Elizabeth May, Income Trusts and Foreign Ownership

A rather strange – not to say bizzarre – hypothesis on the Conservative decision to restrict income trusts was put forward today (March 31) by Green Party Leader and ostensible progressive, Elizabeth May. Speaking to the Council of Canadians Integrate this! conference on the “deep integration” Security and Prosperity Partnership with the US, May said she found allegations of revenue loss from income trusts unconvincing.

Instead, she speculated that this “may” really be a covert and under-handed Conservative move to boost foreign ownership of corporate Canada –  precisely the argument being advanced on the oil patch and Bay Street by wannabe organizers of trusts.

This strikes me as rather unconvincing on a number of fronts.

First, there are few evident obstacles to foreign take-overs of Canadian companies under this government, and much more plausible means than income trusts are at hand if we want to stop them. Nafta still gives us the right to review large take-overs and deny them if there is no net benefit to Canada, and there are barriers to foreign ownership in the communications, finance and cultural sectors (though Industry Minister Berner seems keen on dismantling them.)

If May is really keen on boosting Canadian ownership of corporate Canada, why tout the case for income trusts? Far better policy instruments are available, and there are, to my knowledge, no major barriers to foreign holdings in “Canadian” income trusts.

Second, the main case against trusts has been less the tax revenue loss argument than the argument that this ownership form bleeds companies of internally generated cash to finance new investments. Does May really support an ownership form which undermines the real economy?

 Third, the evidence for significant tax revenue loss from income trusts which May disputes strikes me as pretty convincing, unless we think Don Drummond of TD Bank, Jack Mintz and the Department of Finance are all parties to a conspiracy to boost foreign take-overs by a  circuitous back-door. (Actually, they are all happy to see foreign take-overs through the front door.)

Perhaps May is just courting the outraged income trust lobby? Session chair Avi Lewis seemed to think so. That speaks volumes  about her claims to be on the progressive side of the political spectrum.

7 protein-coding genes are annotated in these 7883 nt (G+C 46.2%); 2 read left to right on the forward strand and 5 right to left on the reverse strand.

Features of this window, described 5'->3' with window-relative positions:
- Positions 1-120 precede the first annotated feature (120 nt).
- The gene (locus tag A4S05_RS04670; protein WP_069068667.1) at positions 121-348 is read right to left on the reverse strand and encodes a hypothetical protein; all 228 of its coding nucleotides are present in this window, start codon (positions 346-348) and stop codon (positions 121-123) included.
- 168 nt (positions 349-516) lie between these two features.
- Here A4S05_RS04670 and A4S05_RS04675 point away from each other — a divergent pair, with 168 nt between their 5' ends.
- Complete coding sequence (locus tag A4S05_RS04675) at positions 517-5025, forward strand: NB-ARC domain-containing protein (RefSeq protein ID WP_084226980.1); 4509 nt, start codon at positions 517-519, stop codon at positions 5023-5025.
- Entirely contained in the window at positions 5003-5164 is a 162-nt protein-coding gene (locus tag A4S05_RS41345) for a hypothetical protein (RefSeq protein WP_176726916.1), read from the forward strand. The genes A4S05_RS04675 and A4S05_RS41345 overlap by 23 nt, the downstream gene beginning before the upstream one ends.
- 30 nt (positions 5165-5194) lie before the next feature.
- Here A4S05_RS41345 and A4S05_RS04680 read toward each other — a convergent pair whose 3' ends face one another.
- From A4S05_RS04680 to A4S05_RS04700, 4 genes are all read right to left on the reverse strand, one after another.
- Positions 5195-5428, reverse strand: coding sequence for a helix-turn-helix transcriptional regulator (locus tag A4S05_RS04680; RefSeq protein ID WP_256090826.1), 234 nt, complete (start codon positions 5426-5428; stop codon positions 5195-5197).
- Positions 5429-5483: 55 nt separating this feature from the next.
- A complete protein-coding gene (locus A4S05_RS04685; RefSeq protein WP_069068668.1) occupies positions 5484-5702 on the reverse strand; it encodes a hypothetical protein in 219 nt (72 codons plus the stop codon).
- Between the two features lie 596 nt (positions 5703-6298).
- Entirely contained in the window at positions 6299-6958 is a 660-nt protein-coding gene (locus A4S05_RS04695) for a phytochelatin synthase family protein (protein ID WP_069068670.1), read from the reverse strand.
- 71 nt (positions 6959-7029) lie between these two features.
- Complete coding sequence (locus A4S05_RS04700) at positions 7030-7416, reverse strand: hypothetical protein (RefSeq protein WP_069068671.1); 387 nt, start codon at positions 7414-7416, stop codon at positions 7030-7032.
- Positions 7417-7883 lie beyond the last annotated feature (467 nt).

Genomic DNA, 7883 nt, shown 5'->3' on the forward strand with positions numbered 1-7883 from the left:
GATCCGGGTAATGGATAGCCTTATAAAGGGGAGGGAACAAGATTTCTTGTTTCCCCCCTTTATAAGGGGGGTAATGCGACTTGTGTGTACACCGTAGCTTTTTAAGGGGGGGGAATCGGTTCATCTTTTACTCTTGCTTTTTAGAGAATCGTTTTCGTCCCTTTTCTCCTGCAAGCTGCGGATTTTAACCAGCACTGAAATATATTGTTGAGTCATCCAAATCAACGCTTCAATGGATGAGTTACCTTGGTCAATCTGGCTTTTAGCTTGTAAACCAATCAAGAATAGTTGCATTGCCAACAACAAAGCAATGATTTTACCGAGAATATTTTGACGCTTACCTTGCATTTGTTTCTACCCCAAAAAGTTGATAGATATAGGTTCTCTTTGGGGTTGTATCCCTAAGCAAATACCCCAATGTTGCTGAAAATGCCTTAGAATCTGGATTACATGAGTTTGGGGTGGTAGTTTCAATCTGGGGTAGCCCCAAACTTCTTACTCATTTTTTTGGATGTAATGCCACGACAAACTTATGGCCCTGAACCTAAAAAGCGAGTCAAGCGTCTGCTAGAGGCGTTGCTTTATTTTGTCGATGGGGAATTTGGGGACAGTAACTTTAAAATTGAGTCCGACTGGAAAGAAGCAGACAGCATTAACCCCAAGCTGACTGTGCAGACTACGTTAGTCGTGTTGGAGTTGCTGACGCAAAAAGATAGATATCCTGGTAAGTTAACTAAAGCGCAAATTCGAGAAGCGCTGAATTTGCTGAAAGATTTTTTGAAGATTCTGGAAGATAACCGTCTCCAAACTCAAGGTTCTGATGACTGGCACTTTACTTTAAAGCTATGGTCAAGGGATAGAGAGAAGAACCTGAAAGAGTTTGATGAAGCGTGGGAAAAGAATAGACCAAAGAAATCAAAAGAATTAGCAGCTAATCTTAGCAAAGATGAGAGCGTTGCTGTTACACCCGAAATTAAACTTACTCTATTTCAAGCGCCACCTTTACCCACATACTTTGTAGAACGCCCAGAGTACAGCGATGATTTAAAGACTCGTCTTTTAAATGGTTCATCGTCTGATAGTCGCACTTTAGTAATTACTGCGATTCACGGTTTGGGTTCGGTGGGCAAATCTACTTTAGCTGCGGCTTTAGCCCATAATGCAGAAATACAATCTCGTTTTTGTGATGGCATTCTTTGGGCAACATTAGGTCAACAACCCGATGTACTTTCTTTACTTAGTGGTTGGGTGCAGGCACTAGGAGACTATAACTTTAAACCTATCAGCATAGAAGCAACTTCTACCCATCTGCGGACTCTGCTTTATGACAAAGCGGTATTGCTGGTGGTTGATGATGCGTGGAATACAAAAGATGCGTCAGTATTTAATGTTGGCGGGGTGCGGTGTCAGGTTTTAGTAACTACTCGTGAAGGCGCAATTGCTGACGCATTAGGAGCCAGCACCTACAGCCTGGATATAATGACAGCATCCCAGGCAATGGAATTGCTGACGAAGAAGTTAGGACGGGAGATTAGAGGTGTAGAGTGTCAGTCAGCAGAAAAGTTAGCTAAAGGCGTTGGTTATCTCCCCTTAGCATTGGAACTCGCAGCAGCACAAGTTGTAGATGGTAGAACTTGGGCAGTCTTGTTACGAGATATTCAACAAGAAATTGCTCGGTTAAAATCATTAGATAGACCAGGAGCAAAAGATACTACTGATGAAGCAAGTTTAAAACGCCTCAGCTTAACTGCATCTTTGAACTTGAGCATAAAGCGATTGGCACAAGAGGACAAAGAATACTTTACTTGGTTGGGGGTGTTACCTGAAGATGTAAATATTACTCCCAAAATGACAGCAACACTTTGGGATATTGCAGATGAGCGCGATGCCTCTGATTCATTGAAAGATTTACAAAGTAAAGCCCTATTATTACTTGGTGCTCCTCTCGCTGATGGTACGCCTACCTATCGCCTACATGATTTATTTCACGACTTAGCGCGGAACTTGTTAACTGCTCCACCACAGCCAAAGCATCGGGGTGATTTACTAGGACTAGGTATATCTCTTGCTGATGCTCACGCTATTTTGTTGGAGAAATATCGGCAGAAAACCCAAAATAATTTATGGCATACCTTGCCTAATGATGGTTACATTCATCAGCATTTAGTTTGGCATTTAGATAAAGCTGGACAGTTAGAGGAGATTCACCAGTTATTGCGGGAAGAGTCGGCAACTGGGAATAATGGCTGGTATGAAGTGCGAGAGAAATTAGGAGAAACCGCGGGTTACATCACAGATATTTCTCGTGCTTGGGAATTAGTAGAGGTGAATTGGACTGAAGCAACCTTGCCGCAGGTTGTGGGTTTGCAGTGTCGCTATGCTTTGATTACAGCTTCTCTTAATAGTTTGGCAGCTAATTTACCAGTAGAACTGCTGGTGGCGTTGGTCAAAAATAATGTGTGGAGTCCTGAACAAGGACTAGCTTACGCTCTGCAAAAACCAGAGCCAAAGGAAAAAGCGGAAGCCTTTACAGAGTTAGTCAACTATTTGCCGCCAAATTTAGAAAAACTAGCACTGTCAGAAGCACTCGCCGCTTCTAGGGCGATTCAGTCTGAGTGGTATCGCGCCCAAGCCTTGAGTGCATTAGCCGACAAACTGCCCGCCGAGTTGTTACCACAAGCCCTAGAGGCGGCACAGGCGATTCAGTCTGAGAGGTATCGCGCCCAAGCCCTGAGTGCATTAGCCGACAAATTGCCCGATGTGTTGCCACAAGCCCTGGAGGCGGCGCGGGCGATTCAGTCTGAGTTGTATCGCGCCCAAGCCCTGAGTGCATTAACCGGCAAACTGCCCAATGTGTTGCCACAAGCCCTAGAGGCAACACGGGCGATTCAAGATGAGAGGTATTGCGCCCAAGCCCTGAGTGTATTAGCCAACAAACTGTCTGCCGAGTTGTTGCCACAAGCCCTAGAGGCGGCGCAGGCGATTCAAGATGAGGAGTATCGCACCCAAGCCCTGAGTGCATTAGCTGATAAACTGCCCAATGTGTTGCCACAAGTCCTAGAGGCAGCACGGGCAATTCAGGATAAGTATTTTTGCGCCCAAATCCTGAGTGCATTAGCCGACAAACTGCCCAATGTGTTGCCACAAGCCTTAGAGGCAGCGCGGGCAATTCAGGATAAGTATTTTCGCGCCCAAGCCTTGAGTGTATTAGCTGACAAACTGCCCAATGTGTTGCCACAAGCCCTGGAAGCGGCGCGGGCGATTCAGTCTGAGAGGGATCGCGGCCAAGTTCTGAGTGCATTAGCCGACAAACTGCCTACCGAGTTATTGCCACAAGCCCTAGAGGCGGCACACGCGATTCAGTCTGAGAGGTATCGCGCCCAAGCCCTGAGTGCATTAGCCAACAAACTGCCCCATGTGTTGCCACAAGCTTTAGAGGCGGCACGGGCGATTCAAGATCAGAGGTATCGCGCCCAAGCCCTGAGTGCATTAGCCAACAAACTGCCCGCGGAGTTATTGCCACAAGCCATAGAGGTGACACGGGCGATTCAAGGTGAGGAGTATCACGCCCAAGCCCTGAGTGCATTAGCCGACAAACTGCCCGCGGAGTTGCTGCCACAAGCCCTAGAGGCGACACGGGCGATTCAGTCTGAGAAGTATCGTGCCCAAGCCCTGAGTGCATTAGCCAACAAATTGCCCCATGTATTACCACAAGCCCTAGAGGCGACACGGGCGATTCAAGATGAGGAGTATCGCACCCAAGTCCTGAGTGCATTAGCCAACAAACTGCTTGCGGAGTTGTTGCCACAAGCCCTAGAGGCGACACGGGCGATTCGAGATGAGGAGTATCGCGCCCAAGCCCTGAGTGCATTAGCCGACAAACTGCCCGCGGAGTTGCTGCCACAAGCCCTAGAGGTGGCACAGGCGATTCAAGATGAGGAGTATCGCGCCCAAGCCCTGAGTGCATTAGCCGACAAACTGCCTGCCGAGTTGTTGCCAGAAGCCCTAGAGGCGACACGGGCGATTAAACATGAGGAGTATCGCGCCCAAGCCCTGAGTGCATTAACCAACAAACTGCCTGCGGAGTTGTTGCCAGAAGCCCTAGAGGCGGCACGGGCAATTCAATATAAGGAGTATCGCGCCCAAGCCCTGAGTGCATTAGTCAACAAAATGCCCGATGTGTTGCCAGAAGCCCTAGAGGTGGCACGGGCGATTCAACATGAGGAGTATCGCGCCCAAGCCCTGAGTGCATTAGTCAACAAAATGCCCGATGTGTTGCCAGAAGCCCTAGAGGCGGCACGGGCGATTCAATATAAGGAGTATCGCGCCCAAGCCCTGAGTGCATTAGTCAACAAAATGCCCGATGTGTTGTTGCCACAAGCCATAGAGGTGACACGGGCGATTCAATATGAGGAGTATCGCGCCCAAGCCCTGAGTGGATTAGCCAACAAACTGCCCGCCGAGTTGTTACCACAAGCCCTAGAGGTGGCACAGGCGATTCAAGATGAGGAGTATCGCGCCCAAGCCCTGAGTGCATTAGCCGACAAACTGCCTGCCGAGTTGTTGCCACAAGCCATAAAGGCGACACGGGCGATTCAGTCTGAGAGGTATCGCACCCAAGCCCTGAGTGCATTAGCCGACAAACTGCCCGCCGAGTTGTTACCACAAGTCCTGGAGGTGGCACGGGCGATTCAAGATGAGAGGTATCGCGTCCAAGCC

9 comments

  • Andrew, I would have been very interested in what Avi Lewis had to say after May spoke, as I find him very credible.

  • Do you have any links for this? If so, do you think that you would be able to post them here? I don’t doubt that she didn’t say such things, it’d just be nice to have a source is all…

  • I echo jan’s request. Thanks very much for this news and analysis, Andrew — I’m following with interest.

  • I’ll check if there was a formal text for Elizabeth’s remarks; other than that all I can say is that I was there for the speech.

  • I believe the teach-in will be broadcast on CPAC as well

  • I, and several hundred other conference participants, can confirm what Andrew has written.

    May’s support for income splitting, a huge giveaway to couples in higher tax brackets, similarly undermines her supposedly progressive credentials:

    http://www.greenparty.ca/en/news/19.03.2007b

  • The Green Party is little more than a new home for refugees from the defunct PC, rebelling against their takeover by the Reform gang.

    Foreign investment is the temporary inflation of the money supply of another country, now often done with imaginary capital “created” by domestic banks.

    Canada never needed a penny of foreign investment, even in the gold standard days, but now it is nothing more than a monumental con job and fraud for expropriation and control for the stealing and diversion of benefits abroad.

    Of course, the politicians who drool over it are counting on strings of future, lucrative directorships.

    Ed Deak.

  • I blogged on the income trusts mess recently here:
    http://greencameron.blogspot.com/2007/04/harper-governments-income-trust-mess.html

    The points raised in the comments section there are interesting.

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